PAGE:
Skip Navigation

Close and don't show again.

Your browser is out of date.

You may not get the full experience here on National Journal.

Please upgrade your browser to any of the following supported browsers:

Watch the Last Spacewalk of 2013 Right Now Watch the Last Spacewalk of 2013 Right Now

NEXT :
This ad will end in seconds
 
Close X

Not a member or subscriber? Learn More »

Forget Your Password?

Don't have an account? Register »

Reveal Navigation
 

 

Watch the Last Spacewalk of 2013 Right Now

Join a pair of Russian cosmonauts on a trip in outer space, the third of its kind this week.

+

NASA astronaut Mike Hopkins, Expedition 38 Flight Engineer, participates in a spacewalk Tuesday to change out a degraded pump module on the exterior of the Earth-orbiting International Space Station. He was joined by NASA astronaut Rick Mastracchio, whose image shows up in Hopkins's helmet visor.(NASA)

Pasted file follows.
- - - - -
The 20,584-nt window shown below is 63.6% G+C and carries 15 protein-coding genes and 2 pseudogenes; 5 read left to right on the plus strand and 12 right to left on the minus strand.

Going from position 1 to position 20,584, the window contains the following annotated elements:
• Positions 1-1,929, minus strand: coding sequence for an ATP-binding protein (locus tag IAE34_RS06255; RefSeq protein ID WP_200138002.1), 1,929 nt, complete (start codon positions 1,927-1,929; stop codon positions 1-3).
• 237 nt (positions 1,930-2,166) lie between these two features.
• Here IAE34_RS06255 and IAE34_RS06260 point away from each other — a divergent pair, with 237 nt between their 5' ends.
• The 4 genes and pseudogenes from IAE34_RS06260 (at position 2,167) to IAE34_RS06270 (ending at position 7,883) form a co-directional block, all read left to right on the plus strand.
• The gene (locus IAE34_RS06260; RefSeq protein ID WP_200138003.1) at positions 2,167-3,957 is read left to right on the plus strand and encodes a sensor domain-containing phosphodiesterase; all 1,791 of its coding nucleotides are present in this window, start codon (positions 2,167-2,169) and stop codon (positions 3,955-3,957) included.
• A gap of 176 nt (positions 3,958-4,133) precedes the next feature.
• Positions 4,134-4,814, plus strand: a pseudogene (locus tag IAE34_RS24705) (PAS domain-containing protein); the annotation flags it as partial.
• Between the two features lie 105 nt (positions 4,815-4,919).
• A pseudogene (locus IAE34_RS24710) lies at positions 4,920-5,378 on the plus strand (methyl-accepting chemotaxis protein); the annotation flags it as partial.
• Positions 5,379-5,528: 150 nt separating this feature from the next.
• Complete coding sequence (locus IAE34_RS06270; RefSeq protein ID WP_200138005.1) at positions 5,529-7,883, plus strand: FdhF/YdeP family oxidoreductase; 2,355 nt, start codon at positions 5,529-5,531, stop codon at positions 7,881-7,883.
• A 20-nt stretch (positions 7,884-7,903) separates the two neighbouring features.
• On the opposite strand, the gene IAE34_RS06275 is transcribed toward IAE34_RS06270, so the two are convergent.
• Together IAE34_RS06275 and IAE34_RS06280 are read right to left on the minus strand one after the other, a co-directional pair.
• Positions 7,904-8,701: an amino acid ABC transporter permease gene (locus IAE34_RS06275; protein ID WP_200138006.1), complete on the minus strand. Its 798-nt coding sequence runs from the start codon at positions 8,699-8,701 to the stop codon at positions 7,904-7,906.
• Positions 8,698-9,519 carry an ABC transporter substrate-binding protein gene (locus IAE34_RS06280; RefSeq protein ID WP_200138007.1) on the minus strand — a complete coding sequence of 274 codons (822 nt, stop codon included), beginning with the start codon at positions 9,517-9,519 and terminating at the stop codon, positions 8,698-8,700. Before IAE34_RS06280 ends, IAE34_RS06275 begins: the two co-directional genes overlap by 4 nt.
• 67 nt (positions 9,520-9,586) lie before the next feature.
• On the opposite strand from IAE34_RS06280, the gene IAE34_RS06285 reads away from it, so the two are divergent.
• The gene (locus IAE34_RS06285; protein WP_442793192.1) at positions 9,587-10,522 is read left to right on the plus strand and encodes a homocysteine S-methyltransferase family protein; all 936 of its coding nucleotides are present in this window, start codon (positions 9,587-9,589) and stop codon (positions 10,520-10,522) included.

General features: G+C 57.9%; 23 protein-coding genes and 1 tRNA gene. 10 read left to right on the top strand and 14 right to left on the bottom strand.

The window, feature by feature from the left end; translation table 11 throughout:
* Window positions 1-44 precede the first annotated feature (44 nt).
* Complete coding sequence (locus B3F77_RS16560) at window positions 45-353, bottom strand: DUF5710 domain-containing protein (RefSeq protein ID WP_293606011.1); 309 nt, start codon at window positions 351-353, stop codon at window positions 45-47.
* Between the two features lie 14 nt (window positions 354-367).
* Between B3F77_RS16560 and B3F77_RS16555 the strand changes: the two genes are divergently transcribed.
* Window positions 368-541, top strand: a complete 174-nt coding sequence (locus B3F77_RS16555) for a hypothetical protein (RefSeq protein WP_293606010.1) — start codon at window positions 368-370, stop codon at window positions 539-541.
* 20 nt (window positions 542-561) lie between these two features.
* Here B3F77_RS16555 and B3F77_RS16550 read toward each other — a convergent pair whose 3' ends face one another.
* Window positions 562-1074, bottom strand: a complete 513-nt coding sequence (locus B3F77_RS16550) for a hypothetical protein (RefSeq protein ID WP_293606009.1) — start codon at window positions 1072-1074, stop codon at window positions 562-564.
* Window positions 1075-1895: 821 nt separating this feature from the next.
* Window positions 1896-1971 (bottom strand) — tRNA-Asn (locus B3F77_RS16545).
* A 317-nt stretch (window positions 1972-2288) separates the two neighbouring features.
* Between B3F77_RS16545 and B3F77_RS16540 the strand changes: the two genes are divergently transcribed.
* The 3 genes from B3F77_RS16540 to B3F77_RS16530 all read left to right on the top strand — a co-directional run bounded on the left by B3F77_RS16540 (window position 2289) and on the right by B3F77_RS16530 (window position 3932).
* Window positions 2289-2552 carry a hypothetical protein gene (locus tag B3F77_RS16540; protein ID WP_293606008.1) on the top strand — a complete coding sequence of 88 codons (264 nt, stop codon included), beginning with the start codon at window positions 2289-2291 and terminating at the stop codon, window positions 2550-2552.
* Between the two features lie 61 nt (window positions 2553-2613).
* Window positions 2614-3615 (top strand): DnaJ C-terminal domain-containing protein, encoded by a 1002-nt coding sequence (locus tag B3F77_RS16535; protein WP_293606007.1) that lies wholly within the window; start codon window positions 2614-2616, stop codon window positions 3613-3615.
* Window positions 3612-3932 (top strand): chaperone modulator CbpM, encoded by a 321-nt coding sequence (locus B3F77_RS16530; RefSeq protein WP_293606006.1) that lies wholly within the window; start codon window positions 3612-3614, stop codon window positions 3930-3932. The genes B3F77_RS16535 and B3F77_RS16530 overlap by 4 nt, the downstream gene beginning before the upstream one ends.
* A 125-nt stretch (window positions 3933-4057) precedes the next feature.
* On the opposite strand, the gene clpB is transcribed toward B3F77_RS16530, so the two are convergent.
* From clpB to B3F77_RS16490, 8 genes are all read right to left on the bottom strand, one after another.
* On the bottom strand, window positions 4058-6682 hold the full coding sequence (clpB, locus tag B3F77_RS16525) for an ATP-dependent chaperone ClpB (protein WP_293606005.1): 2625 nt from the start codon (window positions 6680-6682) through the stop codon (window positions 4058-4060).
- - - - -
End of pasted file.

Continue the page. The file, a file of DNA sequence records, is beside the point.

At the time of this writing, two Russian cosmonauts are floating in outer space, installing two cameras and scientific equipment outside the International Space Station, which circles Earth every 90 minutes.

Expedition 38 commander Oleg Kotov and flight engineer Sergey Ryazanskiy began the seven-hour spacewalk at their country's part of the space station, the Zvezda command module, at 8 a.m. Friday. Watch them work in real time on NASA's website here, thanks to a live stream from Kotov's space helmet, complete with views of toolboxes drifting in zero gravity.

 


Live streaming video by Ustream

A translator relays the cosmonauts' conversations in English. "Well, I can use my teeth maybe," joked one cosmonaut during the installation.

The spacewalk will be the last one this year for the station's six-man crew, according to NASA. 

 

This holiday season has been a busy one for the astronauts aboard the International Space Station. NASA astronauts Mike Hopkins and Rick Mastracchio conducted spacewalks Saturday and Tuesday to repair a degraded ammonia pump module, which was shut down a few weeks ago. The module is part of an ammonia cooling system, which removes excess heat from inside the station.

Comments
comments powered by Disqus
 
MORE NATIONAL JOURNAL